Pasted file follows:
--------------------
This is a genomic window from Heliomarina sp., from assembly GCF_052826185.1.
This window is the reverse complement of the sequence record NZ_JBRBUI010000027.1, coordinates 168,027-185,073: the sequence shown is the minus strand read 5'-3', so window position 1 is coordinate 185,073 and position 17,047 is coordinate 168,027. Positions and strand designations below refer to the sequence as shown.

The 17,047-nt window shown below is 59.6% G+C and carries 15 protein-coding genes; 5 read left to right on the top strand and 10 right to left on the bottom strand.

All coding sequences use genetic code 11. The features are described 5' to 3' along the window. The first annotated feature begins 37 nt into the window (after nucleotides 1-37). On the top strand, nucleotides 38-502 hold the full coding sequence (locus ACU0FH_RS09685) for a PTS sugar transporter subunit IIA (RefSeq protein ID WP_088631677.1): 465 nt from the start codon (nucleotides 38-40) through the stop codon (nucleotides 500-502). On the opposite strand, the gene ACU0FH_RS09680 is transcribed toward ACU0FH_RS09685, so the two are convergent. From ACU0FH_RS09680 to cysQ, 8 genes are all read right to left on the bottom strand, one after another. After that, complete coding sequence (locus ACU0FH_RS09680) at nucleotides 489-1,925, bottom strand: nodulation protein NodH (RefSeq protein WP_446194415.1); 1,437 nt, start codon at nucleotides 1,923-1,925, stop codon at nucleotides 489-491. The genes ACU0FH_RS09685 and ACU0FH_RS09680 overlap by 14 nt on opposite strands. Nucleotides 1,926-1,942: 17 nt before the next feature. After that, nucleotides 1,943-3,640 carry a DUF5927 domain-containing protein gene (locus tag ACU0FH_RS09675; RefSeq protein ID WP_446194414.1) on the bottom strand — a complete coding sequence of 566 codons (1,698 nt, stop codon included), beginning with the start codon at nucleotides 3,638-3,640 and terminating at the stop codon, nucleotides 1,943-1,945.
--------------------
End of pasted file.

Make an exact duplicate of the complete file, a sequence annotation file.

This is a genomic window from Heliomarina sp., from assembly GCF_052826185.1.
This window is the reverse complement of the sequence record NZ_JBRBUI010000027.1, coordinates 168,027-185,073: the sequence shown is the minus strand read 5'-3', so window position 1 is coordinate 185,073 and position 17,047 is coordinate 168,027. Positions and strand designations below refer to the sequence as shown.

The 17,047-nt window shown below is 59.6% G+C and carries 15 protein-coding genes; 5 read left to right on the top strand and 10 right to left on the bottom strand.

All coding sequences use genetic code 11. The features are described 5' to 3' along the window. The first annotated feature begins 37 nt into the window (after nucleotides 1-37). On the top strand, nucleotides 38-502 hold the full coding sequence (locus ACU0FH_RS09685) for a PTS sugar transporter subunit IIA (RefSeq protein ID WP_088631677.1): 465 nt from the start codon (nucleotides 38-40) through the stop codon (nucleotides 500-502). On the opposite strand, the gene ACU0FH_RS09680 is transcribed toward ACU0FH_RS09685, so the two are convergent. From ACU0FH_RS09680 to cysQ, 8 genes are all read right to left on the bottom strand, one after another. After that, complete coding sequence (locus ACU0FH_RS09680) at nucleotides 489-1,925, bottom strand: nodulation protein NodH (RefSeq protein WP_446194415.1); 1,437 nt, start codon at nucleotides 1,923-1,925, stop codon at nucleotides 489-491. The genes ACU0FH_RS09685 and ACU0FH_RS09680 overlap by 14 nt on opposite strands. Nucleotides 1,926-1,942: 17 nt before the next feature. After that, nucleotides 1,943-3,640 carry a DUF5927 domain-containing protein gene (locus tag ACU0FH_RS09675; RefSeq protein ID WP_446194414.1) on the bottom strand — a complete coding sequence of 566 codons (1,698 nt, stop codon included), beginning with the start codon at nucleotides 3,638-3,640 and terminating at the stop codon, nucleotides 1,943-1,945.